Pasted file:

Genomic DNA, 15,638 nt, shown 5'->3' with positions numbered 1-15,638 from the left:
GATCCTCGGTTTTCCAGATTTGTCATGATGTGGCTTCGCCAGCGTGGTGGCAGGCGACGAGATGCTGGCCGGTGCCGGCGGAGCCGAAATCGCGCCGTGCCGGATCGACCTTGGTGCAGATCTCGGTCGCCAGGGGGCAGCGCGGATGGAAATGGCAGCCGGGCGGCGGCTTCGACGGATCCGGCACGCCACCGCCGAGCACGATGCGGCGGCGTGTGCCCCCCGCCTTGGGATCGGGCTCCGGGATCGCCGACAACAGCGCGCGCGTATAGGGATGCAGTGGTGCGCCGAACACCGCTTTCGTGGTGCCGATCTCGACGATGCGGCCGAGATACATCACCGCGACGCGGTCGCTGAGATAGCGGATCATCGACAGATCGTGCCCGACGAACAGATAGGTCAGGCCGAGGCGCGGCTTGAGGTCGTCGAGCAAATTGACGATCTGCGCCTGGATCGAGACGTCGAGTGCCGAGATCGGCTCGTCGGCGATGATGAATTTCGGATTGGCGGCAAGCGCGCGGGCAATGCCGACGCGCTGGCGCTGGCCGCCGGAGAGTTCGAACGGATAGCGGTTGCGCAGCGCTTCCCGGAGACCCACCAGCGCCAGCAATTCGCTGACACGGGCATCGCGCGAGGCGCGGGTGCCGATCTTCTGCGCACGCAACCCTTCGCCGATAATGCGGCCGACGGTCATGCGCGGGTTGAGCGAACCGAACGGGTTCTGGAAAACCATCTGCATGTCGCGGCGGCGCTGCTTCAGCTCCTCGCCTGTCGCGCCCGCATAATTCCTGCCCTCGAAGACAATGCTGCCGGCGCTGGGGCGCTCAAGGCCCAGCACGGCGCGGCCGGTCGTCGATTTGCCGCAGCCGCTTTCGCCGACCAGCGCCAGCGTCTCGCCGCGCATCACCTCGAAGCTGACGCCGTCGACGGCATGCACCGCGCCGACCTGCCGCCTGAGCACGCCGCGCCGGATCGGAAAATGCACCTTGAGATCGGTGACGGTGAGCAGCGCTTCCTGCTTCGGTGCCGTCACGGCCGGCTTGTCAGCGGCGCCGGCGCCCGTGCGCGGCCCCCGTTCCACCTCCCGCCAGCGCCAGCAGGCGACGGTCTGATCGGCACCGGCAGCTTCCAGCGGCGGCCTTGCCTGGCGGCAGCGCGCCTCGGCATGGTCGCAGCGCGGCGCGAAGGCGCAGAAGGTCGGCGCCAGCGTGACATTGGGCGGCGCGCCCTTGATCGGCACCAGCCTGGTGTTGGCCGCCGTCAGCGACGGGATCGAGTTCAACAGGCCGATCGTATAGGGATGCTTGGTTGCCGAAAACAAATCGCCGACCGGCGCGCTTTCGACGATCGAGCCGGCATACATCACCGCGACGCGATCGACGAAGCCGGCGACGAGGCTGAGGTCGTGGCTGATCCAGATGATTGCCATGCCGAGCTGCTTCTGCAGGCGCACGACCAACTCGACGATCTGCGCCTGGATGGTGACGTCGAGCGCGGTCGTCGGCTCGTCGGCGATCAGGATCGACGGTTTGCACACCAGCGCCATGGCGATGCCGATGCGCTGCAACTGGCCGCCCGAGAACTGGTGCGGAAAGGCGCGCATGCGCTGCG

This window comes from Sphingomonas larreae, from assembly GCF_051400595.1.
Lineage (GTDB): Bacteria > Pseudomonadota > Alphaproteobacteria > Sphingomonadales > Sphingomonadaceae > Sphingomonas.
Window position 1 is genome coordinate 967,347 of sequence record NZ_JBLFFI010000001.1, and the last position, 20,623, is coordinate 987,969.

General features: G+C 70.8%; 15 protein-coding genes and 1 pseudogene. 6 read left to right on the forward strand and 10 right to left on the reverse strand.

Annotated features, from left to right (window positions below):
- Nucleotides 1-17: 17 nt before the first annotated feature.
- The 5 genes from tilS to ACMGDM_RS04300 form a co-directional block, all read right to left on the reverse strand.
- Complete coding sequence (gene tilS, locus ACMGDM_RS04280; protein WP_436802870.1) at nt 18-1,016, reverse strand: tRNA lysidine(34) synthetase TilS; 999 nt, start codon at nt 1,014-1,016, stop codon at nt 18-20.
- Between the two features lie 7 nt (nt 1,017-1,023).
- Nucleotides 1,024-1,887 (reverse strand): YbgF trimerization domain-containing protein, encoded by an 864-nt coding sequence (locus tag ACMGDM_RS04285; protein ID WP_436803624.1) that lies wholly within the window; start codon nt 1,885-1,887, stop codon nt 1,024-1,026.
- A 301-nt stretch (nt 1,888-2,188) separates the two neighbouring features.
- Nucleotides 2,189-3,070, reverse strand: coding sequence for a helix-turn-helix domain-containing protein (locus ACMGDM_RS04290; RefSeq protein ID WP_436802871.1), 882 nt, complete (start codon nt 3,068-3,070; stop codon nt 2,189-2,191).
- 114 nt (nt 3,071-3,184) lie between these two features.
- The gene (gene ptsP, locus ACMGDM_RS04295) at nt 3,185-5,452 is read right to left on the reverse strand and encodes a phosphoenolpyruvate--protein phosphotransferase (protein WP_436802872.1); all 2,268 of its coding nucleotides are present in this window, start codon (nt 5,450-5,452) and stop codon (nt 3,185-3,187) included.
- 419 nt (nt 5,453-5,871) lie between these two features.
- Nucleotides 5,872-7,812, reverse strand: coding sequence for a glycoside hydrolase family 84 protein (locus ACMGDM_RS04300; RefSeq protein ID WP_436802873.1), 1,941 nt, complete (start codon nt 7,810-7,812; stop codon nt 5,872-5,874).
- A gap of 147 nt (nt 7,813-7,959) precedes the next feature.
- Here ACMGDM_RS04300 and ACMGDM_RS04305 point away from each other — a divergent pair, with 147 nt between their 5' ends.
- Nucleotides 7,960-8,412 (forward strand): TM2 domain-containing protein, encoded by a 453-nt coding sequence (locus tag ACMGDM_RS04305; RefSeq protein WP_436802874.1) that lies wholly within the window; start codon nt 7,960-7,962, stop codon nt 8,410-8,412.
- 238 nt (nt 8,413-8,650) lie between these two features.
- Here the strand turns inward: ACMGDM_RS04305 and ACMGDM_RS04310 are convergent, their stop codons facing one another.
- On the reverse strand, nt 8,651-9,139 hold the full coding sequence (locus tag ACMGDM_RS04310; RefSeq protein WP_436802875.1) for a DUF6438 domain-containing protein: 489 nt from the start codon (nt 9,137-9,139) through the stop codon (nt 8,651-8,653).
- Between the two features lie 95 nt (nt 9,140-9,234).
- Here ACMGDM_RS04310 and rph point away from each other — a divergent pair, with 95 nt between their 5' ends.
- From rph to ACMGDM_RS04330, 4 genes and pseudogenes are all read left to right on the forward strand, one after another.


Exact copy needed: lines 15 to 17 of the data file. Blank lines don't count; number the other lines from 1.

- 114 nt (nt 3,071-3,184) lie between these two features.
- The gene (gene ptsP, locus ACMGDM_RS04295) at nt 3,185-5,452 is read right to left on the reverse strand and encodes a phosphoenolpyruvate--protein phosphotransferase (protein WP_436802872.1); all 2,268 of its coding nucleotides are present in this window, start codon (nt 5,450-5,452) and stop codon (nt 3,185-3,187) included.
- 419 nt (nt 5,453-5,871) lie between these two features.